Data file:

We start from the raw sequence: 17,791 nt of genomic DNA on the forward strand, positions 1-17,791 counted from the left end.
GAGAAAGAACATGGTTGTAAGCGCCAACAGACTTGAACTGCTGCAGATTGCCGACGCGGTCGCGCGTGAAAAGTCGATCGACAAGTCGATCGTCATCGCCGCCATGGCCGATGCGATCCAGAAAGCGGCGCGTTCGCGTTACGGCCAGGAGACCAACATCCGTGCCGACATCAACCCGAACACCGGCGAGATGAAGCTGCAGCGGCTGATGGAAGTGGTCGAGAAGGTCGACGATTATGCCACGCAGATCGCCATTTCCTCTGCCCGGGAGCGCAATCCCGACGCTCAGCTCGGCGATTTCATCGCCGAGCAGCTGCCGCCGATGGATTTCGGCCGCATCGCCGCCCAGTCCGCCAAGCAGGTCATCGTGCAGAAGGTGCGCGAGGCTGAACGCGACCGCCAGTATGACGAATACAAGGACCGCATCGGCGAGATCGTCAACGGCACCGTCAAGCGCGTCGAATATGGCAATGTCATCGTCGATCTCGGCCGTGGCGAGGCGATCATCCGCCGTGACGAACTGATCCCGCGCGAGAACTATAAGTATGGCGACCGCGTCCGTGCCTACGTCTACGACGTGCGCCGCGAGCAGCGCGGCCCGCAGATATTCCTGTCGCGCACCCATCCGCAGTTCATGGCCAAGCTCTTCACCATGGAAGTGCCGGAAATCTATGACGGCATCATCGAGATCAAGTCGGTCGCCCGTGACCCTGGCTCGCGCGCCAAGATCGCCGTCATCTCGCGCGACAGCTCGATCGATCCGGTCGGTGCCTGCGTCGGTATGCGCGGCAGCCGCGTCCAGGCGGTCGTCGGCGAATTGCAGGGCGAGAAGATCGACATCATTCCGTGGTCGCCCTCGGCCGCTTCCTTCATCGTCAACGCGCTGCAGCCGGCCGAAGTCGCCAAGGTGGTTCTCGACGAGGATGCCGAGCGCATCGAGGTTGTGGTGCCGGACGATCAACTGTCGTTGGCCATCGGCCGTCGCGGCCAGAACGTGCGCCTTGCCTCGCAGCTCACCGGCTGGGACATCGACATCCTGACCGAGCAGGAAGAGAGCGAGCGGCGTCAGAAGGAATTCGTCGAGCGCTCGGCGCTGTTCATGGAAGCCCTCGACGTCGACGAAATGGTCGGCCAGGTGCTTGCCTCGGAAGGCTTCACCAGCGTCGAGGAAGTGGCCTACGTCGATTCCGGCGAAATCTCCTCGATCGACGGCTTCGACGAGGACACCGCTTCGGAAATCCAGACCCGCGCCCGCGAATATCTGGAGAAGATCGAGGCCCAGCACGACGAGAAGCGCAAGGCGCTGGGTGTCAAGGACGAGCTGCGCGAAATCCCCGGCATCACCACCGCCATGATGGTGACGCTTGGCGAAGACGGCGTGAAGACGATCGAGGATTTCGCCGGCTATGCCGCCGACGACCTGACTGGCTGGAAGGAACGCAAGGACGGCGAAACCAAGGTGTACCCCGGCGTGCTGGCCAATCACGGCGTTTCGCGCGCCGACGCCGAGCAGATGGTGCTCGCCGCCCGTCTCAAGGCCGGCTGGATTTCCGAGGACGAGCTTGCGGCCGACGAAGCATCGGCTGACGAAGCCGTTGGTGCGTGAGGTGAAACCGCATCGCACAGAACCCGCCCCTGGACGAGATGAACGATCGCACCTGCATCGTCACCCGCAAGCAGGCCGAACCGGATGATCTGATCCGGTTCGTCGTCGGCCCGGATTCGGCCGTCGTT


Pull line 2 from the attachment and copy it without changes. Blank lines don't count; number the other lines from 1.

GAGAAAGAACATGGTTGTAAGCGCCAACAGACTTGAACTGCTGCAGATTGCCGACGCGGTCGCGCGTGAAAAGTCGATCGACAAGTCGATCGTCATCGCCGCCATGGCCGATGCGATCCAGAAAGCGGCGCGTTCGCGTTACGGCCAGGAGACCAACATCCGTGCCGACATCAACCCGAACACCGGCGAGATGAAGCTGCAGCGGCTGATGGAAGTGGTCGAGAAGGTCGACGATTATGCCACGCAGATCGCCATTTCCTCTGCCCGGGAGCGCAATCCCGACGCTCAGCTCGGCGATTTCATCGCCGAGCAGCTGCCGCCGATGGATTTCGGCCGCATCGCCGCCCAGTCCGCCAAGCAGGTCATCGTGCAGAAGGTGCGCGAGGCTGAACGCGACCGCCAGTATGACGAATACAAGGACCGCATCGGCGAGATCGTCAACGGCACCGTCAAGCGCGTCGAATATGGCAATGTCATCGTCGATCTCGGCCGTGGCGAGGCGATCATCCGCCGTGACGAACTGATCCCGCGCGAGAACTATAAGTATGGCGACCGCGTCCGTGCCTACGTCTACGACGTGCGCCGCGAGCAGCGCGGCCCGCAGATATTCCTGTCGCGCACCCATCCGCAGTTCATGGCCAAGCTCTTCACCATGGAAGTGCCGGAAATCTATGACGGCATCATCGAGATCAAGTCGGTCGCCCGTGACCCTGGCTCGCGCGCCAAGATCGCCGTCATCTCGCGCGACAGCTCGATCGATCCGGTCGGTGCCTGCGTCGGTATGCGCGGCAGCCGCGTCCAGGCGGTCGTCGGCGAATTGCAGGGCGAGAAGATCGACATCATTCCGTGGTCGCCCTCGGCCGCTTCCTTCATCGTCAACGCGCTGCAGCCGGCCGAAGTCGCCAAGGTGGTTCTCGACGAGGATGCCGAGCGCATCGAGGTTGTGGTGCCGGACGATCAACTGTCGTTGGCCATCGGCCGTCGCGGCCAGAACGTGCGCCTTGCCTCGCAGCTCACCGGCTGGGACATCGACATCCTGACCGAGCAGGAAGAGAGCGAGCGGCGTCAGAAGGAATTCGTCGAGCGCTCGGCGCTGTTCATGGAAGCCCTCGACGTCGACGAAATGGTCGGCCAGGTGCTTGCCTCGGAAGGCTTCACCAGCGTCGAGGAAGTGGCCTACGTCGATTCCGGCGAAATCTCCTCGATCGACGGCTTCGACGAGGACACCGCTTCGGAAATCCAGACCCGCGCCCGCGAATATCTGGAGAAGATCGAGGCCCAGCACGACGAGAAGCGCAAGGCGCTGGGTGTCAAGGACGAGCTGCGCGAAATCCCCGGCATCACCACCGCCATGATGGTGACGCTTGGCGAAGACGGCGTGAAGACGATCGAGGATTTCGCCGGCTATGCCGCCGACGACCTGACTGGCTGGAAGGAACGCAAGGACGGCGAAACCAAGGTGTACCCCGGCGTGCTGGCCAATCACGGCGTTTCGCGCGCCGACGCCGAGCAGATGGTGCTCGCCGCCCGTCTCAAGGCCGGCTGGATTTCCGAGGACGAGCTTGCGGCCGACGAAGCATCGGCTGACGAAGCCGTTGGTGCGTGAGGTGAAACCGCATCGCACAGAACCCGCCCCTGGACGAGATGAACGATCGCACCTGCATCGTCACCCGCAAGCAGGCCGAACCGGATGATCTGATCCGGTTCGTCGTCGGCCCGGATTCGGCCGTCGTT